“The nature of the 3D-printing process means that large quantities of SLS nylon powder is left as a by-product,” says Hot Wire Extensions, the Swiss sustainable design brand that has repurposed said waste to create a series of sculptural furniture inspired by the way vines grow around trees.

“An electric current is sent through the wire, causing the mixture to solidify around the form leading to endless possibilities in shape, scale and possible application,” it explains. The process seamlessly binds materials, turning transient lines into durable, organic and bone-like structures.”

The nature of the 3D-printing process means that large quantities of SLS nylon powder is left as a by-product – © Alcova

Seats by Mira Bergh and Josefin Zachrisson

Designed by Mira Bergh and Josefin Zachrisson, Seats is a furniture collection characterised by its repetitive construction and durable material choices. The three-part system consists of a sofa, bench and stool, produced in Markaryd, Småland and made of mostly recycled Swedish steel. 

With no obvious front or back, the collection was inspired by the flexibility of public spaces in which it was intended. Meanwhile, the slinky-like form of the collection is intended to minimise its presence. Every piece features a modular design and can be integrated with each other to meet the functional and aesthetic needs of the location.

Potemine by Alis

Italian start-up Potemine has designed Alis, a portable lighting series that combines the latest Internet of Things technologies and a multifunctional design. The app-controlled design enables users to control its functionality with simple gestures.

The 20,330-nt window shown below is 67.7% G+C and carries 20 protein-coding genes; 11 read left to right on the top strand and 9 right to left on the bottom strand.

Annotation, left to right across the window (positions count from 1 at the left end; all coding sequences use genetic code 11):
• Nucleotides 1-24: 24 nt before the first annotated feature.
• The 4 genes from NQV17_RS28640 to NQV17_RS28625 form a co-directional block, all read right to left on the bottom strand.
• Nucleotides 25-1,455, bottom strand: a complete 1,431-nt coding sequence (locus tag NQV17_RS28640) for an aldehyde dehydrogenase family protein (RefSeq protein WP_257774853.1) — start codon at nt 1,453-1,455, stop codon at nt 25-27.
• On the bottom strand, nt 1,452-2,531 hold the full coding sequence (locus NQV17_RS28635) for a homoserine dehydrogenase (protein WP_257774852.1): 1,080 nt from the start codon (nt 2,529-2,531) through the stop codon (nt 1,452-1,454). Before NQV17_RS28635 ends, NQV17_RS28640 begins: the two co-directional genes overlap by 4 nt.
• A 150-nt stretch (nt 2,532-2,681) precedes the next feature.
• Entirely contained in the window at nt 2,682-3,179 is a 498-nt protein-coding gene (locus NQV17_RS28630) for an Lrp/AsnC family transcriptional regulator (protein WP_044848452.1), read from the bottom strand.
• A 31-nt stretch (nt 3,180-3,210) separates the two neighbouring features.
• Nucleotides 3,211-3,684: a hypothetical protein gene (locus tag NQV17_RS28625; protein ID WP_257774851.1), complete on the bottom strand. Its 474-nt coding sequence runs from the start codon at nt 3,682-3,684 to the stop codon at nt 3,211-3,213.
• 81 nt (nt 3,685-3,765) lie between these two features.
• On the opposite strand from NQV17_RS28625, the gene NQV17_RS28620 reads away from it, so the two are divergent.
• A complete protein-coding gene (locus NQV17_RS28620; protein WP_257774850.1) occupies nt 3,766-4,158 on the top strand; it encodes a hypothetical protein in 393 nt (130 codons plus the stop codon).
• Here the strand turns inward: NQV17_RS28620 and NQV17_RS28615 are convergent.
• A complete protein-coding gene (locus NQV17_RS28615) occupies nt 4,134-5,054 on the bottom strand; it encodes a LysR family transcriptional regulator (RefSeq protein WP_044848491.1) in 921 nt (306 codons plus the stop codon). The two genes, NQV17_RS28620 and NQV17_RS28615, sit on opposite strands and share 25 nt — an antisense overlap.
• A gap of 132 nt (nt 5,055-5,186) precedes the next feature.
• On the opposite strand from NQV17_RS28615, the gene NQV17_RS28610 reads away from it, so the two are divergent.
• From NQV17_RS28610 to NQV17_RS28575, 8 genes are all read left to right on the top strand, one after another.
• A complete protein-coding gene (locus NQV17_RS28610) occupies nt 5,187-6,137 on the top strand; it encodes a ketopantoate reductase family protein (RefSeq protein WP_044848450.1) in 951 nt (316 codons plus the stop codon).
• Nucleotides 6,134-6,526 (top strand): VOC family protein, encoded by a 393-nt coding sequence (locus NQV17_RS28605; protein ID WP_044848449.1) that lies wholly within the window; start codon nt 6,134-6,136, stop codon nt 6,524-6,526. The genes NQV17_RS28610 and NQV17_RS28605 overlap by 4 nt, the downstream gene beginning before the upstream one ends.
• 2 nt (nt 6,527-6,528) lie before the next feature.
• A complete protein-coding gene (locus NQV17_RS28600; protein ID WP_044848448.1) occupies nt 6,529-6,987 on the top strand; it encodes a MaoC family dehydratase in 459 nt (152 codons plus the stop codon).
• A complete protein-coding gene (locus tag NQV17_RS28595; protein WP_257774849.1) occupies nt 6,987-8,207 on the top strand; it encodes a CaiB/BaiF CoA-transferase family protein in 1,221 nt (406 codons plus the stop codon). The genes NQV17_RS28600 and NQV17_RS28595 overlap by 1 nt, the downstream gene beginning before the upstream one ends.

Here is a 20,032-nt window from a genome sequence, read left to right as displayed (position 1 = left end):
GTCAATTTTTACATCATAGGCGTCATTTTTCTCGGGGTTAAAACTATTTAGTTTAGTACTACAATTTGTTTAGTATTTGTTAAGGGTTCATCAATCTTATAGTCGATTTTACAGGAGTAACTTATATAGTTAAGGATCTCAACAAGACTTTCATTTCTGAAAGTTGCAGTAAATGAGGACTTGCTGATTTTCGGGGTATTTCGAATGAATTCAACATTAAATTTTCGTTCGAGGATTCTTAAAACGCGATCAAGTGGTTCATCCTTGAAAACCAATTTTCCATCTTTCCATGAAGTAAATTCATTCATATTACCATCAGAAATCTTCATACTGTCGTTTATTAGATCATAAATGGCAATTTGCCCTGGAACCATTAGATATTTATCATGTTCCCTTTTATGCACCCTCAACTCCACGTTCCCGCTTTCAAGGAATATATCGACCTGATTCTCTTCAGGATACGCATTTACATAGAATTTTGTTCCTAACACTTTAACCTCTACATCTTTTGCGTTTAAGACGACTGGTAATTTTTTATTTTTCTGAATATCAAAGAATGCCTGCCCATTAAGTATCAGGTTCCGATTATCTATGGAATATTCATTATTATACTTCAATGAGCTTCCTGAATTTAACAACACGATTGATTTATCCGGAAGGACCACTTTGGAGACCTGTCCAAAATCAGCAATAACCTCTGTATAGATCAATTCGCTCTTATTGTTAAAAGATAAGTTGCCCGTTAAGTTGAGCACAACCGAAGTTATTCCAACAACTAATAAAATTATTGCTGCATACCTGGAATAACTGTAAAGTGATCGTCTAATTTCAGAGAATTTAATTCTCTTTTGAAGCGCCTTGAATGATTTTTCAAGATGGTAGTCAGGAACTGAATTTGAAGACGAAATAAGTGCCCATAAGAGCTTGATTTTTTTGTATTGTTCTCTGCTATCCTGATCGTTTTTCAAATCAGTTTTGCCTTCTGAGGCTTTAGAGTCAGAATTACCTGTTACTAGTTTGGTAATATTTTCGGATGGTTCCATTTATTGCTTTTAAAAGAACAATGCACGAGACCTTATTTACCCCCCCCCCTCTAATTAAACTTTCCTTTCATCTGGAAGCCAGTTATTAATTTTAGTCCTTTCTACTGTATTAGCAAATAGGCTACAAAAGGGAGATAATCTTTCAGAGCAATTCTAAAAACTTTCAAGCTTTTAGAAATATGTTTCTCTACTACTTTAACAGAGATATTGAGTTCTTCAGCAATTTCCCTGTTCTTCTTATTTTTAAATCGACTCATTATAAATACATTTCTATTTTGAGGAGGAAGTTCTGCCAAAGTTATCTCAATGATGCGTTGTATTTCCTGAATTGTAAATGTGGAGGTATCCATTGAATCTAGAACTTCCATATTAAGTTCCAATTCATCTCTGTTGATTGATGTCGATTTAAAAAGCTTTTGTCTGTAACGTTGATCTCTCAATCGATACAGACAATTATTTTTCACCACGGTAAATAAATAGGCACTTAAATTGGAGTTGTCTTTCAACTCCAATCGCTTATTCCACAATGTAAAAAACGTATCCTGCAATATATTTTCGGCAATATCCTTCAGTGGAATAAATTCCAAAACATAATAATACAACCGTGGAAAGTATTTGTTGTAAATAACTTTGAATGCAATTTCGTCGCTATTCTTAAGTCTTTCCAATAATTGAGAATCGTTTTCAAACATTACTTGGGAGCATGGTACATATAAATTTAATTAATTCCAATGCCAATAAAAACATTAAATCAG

An advanced accelerometer transforms movements on either side of the lamp to adjust the brightness. Meanwhile, a series of accessories and a patented mechanism turns Alis into a wall, floor or desk lamp, as a “one light fits all” system whilst reducing the number of necessary devices in space.

Trash2Treasure lighting by LLOT LLOV

This lighting centerpiece is made from 290 face cream containers. Berlin-based design duo LLOT LLOV worked with German cosmetics company Cosnova Beauty to source the containers and upcycling platform Trash2Treasure on the project, which demonstrates the potential of waste in the beauty industry.

“The transformation into something new shows that things that we would otherwise throw away are not only valuable in the context of the circular economy,” says the studio.

HEAD by Genève & India Mahdavi, Michel Giesbrecht and Alice Proux

Finally, an installation configured as a large three-dimensional herbarium inspired by A Clockwork Orange. The project was born from research by the students of HEAD – Genève and conceived in collaboration with architect and designer India Mahdavi.

For two years MAIA (Master of Arts in Interior Architecture) students have been developing their own “Herbarium of Interiors”, revisiting several iconic interiors under the curatorship of Mahdavi. Case study #2 is the Milk Bar inspired by the iconic Korova Milk Bar from Stanley Kubrick’s 1971 cult film.